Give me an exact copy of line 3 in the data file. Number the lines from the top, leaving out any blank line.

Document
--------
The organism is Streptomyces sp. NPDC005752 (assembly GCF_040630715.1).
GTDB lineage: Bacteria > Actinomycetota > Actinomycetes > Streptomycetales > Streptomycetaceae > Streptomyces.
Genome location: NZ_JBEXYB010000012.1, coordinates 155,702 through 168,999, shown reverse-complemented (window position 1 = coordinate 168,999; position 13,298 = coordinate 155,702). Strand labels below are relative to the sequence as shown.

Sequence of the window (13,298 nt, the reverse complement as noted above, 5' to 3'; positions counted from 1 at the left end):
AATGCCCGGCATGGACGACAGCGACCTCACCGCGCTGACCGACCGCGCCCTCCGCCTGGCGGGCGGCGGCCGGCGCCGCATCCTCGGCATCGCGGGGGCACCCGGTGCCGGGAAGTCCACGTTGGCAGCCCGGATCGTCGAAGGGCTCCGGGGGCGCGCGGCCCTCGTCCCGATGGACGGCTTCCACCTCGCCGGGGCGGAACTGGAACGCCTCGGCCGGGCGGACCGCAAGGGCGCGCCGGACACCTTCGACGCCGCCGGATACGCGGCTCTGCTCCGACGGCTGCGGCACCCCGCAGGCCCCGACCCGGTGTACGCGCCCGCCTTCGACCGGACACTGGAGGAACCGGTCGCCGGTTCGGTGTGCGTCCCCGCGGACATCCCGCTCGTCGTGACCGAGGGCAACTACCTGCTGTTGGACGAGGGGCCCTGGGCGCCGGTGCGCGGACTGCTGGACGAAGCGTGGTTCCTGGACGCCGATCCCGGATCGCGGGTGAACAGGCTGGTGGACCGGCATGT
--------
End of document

Genome location: NZ_JBEXYB010000012.1, coordinates 155,702 through 168,999, shown reverse-complemented (window position 1 = coordinate 168,999; position 13,298 = coordinate 155,702). Strand labels below are relative to the sequence as shown.